In The Years of Rice and Salt, Robinson offers a magnificent misprision of the form. He has created an intricate alternative history of cultures whose real-world history is largely excluded from Western mass education. This is a profoundly political act, and one which could not be more timely as ignorance of Islamic cultures forms the basis of the stereotyping which is used to justify slaughter of Afghan civilians, oppression of Palestinians and genocidal sanctions on Iraq. Throughout the novel Robinson draws multiple perspectives on the many strands of Islam and the variety of Chinese and Japanese cultures. Sometimes these cultures seem to match stereotypes all too common in the real world – Islam as viciously repressive, the Chinese as yellow peril – but Robinson’s world is too vast and complex to allow these views to go unchallenged. For example, Islam is mourned as a religion with a more or less feminist and egalitarian core in the Quran that has been lost behind the hadith (later teachings which have rather more to do with the subjugation of the people and the maintenance of power); later, other muslims propose looking for what is most buddhist in their religion.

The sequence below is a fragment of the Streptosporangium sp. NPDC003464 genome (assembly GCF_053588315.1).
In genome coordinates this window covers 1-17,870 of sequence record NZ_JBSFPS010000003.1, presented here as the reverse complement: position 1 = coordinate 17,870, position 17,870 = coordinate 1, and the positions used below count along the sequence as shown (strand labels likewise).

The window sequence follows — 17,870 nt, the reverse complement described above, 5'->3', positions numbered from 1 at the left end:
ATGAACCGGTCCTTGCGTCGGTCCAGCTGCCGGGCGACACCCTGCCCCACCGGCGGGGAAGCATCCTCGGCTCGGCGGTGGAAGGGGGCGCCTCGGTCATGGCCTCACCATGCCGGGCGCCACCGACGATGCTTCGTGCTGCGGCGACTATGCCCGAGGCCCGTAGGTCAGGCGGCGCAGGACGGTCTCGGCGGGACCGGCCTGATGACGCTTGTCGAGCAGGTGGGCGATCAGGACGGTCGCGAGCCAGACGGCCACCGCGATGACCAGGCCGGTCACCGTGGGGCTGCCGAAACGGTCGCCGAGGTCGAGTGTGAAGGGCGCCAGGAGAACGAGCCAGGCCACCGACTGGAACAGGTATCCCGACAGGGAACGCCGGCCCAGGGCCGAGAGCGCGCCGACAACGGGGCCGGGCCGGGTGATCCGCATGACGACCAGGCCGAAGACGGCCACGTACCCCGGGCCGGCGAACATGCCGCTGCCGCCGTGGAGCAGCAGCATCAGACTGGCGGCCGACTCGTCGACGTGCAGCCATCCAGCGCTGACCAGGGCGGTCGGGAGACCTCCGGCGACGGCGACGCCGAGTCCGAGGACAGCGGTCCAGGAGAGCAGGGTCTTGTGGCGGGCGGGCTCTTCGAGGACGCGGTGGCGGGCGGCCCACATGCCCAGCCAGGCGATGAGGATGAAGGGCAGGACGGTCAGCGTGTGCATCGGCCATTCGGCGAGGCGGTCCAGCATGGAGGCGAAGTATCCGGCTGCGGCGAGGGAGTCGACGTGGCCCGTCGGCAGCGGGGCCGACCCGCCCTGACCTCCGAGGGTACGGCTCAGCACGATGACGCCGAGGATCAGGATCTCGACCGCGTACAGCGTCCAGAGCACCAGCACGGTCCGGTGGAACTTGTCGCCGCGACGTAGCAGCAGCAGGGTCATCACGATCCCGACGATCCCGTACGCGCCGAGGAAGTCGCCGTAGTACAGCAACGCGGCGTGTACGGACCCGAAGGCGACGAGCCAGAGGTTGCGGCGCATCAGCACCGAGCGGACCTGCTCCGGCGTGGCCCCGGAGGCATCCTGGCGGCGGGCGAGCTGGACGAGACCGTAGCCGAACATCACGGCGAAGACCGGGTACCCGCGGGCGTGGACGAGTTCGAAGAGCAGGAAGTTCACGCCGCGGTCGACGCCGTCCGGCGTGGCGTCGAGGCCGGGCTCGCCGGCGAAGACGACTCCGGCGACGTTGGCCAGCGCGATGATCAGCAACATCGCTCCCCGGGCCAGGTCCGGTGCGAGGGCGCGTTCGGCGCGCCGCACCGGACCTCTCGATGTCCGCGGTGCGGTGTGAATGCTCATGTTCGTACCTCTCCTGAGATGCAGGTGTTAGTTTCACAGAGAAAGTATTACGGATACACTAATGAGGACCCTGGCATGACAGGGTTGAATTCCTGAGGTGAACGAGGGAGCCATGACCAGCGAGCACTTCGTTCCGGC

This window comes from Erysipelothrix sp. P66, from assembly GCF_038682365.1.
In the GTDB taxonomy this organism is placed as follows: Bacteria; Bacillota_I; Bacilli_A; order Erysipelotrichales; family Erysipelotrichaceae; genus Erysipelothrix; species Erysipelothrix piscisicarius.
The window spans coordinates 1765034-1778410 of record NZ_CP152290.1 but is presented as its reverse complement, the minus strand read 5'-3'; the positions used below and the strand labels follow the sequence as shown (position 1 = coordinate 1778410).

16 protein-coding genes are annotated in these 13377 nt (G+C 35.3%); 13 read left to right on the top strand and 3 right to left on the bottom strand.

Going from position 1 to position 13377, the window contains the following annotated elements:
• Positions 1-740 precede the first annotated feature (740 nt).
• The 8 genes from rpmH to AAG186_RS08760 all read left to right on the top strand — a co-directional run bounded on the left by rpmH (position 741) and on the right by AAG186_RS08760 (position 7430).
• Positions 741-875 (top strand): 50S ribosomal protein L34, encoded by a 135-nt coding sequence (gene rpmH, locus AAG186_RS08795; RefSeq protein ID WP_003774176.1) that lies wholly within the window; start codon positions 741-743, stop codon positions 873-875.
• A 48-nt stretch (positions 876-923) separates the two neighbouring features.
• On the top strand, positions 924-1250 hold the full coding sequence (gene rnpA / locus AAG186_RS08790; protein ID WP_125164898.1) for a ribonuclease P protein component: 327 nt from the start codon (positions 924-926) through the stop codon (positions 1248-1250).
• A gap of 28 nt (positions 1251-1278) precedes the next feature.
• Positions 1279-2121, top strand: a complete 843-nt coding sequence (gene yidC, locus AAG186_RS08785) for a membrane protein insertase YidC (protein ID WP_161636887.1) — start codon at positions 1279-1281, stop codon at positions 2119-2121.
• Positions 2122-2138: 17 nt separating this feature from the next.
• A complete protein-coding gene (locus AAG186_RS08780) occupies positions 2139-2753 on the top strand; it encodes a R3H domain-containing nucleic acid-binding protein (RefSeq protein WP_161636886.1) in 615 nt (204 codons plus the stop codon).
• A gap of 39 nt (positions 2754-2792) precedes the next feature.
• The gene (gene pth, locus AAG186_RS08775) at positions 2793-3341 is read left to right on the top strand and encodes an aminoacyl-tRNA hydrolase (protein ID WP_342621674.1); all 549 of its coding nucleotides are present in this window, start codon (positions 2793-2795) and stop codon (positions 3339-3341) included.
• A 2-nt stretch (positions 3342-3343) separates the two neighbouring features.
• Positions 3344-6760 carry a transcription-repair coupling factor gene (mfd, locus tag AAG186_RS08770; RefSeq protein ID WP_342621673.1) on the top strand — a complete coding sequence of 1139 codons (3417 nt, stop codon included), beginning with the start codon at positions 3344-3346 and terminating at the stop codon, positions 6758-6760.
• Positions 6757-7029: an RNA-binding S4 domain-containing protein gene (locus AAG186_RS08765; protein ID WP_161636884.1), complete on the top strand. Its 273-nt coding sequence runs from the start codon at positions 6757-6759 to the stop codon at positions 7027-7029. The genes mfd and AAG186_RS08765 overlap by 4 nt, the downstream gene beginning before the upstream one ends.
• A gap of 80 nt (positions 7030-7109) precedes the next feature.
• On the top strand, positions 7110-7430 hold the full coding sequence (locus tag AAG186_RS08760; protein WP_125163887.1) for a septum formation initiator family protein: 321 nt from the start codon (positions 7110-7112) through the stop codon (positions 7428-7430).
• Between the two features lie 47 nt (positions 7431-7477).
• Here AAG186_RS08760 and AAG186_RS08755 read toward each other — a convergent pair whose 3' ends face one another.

The structure of the novel enables Robinson to demonstrate once more his tremendous skill at novella-length writing, his marvellous economy in creating credible characters, his eye for many different landscapes, and his thematic complexity and coherence over both shorter and longer lengths. He remains a didactic writer, but the various discussions about politics and theories of history that appear throughout The Years and Rice of Salt are vital, integral and invigorating.

It is a work to be pondered, certainly, but more than that, to be savoured.

Theodore Sturgeon’s Venus Plus X

Back in the mists of time, around a decade ago, there was a plan for an ever-expanding online collection of short critical essays on key works of the fantastic. The plan fizzled and died, but not before I wrote nine pieces for it (which I just found). This is the last of them.

4624298147_dc53dc7d03First edition: New York: Pyramid, 1960
Edition used: New York: Pyramid, 1960